I’m thrilled we have partnered over the past 25 years and I’m most proud of how we’ve recently come together again to support a cleaner, greener future. I feel there are numerous ways our initiatives can overlap – providing customers with quality, clean heating being top of mind. The heating oil and biodiesel and renewable diesel industries work together to provide homes and businesses with low-carbon fuel options. We are excited to see this partnership strengthen and look forward to a continuing collaboration.
Following the 2019 HEAT Show, you called the Providence Resolution “a significant market signal, and opportunity for growth, for Bioheat¨ fuel.” What kind of response have you seen from biodiesel and renewable diesel producers and distributors?
Our members are excited about the Northeast. We have had great relationships there for a long time with all the work we have done in partnership with the home heating industry to promote Bioheat¨, as well as the work we have done with the City of New York, for example, and leading institutions like Harvard University. Our members love the Northeast and are excited to take the next step there. Having clear signals about the goals of the heating oil industry is critical for our industry to make investment decisions to ensure supply needs are met.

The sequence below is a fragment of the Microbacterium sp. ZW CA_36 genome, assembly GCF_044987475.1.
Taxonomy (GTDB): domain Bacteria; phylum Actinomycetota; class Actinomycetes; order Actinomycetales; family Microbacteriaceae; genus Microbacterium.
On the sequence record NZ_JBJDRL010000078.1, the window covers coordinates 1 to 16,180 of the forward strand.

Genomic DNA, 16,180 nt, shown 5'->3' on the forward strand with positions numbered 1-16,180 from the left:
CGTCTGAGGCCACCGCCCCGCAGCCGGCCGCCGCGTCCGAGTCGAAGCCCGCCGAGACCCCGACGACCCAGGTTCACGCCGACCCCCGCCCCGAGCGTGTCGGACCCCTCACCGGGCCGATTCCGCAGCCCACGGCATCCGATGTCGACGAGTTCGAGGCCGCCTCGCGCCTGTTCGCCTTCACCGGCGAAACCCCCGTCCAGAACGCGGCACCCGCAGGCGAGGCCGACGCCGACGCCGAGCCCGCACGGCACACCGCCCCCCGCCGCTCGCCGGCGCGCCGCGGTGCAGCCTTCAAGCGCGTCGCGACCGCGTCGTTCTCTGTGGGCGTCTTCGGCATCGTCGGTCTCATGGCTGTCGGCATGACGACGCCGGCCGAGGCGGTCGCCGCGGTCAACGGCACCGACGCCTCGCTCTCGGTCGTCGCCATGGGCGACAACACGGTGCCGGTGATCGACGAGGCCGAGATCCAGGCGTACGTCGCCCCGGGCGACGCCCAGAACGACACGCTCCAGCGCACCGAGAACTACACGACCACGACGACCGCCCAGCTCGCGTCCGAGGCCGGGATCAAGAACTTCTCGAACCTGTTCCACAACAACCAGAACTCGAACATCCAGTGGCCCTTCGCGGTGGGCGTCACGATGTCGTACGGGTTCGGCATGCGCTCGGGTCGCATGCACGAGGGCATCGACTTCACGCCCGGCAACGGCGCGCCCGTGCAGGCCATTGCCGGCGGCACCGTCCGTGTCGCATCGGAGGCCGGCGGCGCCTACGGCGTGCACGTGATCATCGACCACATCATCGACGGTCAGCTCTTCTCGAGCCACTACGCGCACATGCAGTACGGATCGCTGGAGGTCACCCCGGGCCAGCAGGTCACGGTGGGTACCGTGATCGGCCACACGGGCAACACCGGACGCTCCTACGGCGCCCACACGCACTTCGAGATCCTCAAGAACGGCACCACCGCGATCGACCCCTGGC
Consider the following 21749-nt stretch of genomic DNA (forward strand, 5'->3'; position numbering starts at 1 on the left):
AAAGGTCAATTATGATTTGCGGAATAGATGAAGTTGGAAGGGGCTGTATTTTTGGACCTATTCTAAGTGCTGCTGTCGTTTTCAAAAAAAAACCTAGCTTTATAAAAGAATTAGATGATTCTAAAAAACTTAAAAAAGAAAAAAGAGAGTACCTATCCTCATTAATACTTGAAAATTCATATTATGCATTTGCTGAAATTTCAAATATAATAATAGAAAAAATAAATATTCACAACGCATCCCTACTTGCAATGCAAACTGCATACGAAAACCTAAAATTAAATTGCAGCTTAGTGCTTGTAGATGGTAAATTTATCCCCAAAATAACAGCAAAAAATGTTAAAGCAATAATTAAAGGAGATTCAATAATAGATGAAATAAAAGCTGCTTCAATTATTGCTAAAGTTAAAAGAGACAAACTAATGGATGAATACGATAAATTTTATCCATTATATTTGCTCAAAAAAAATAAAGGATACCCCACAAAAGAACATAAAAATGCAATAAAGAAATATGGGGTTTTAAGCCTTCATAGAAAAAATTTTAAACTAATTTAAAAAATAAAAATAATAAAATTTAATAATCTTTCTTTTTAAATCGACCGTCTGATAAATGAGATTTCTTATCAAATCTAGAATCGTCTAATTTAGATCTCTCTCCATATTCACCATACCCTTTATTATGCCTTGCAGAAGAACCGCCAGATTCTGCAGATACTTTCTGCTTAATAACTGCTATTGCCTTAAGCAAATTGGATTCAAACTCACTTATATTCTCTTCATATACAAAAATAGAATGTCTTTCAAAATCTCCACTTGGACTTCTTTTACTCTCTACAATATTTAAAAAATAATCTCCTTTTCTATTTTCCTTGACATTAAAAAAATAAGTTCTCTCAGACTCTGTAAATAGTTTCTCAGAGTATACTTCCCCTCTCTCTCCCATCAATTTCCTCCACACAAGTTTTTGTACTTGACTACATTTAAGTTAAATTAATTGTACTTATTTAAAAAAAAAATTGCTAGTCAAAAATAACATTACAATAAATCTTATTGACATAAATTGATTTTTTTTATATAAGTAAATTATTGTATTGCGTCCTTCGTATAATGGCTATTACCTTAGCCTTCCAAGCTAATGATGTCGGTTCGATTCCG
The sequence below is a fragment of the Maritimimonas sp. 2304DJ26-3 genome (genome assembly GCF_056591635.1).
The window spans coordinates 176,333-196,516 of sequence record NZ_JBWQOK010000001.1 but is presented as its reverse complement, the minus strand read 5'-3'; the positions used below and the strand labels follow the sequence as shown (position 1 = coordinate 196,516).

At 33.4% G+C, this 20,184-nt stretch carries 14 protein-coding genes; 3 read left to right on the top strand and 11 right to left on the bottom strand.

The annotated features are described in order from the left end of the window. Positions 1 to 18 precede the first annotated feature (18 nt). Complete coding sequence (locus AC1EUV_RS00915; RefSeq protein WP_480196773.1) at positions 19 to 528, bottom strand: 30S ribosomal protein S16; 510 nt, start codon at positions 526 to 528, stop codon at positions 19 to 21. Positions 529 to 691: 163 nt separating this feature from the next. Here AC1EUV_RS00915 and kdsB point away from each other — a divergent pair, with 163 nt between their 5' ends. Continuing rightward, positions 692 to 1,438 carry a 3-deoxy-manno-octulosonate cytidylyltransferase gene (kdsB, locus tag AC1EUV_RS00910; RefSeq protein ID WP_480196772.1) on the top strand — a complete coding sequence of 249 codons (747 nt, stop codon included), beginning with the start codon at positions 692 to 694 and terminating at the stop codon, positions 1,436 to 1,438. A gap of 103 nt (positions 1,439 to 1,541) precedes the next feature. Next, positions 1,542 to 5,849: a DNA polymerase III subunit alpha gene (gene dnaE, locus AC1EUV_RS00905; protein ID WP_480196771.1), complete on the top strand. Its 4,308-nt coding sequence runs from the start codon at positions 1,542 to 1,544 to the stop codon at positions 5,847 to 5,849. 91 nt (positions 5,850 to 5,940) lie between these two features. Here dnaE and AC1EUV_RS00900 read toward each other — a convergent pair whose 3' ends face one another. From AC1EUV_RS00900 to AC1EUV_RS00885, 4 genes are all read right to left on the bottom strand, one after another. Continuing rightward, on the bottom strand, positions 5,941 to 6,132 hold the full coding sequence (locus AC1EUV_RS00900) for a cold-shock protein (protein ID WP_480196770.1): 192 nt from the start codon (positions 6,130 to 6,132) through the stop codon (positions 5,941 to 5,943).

Meeting the emissions targets of the Providence Resolution will require a large influx of biofuels into the Northeast region in the years to come. What needs to happen to ensure that required production and supply infrastructure are available in the next three to 10 years?
The first step was the clear signal from the heating oil industry. Now that the Providence Resolution has provided that, our industry will have to establish a roadmap that details supply surety, logistics, storage and distribution to be certain these goals are achieved. There will also be a need to elevate consumer awareness with both fuel dealers and their customers. Minnesota has a statewide standard of B20 and California now has an average blend of 15% biomass-based diesel, so this isn’t really a new challenge for us. We just need to put in the work to make it happen. The Renewable Fuel Standard will continue to provide a floor for biomass-based diesel production after 2022 Ð the program does not expire, as some people say. But the industry will have to continue to fight to ensure that the RFS supports continued, sustainable growth over the long term. The Environmental Protection Agency will set volumes for all renewable fuels for 2023 and beyond using the same process they’ve used to set biomass-based diesel volumes since 2013. The agency can set higher volumes. It’s my belief that is what Congress intended when they created with RFS. But our experience has been that the agency does not set volumes as high as we’ve proven that we can achieve.For 2023 and beyond, it will be very important for EPA to clarify its process and understand that setting the advanced volumes is not sufficient to drive biomass-based diesel growth.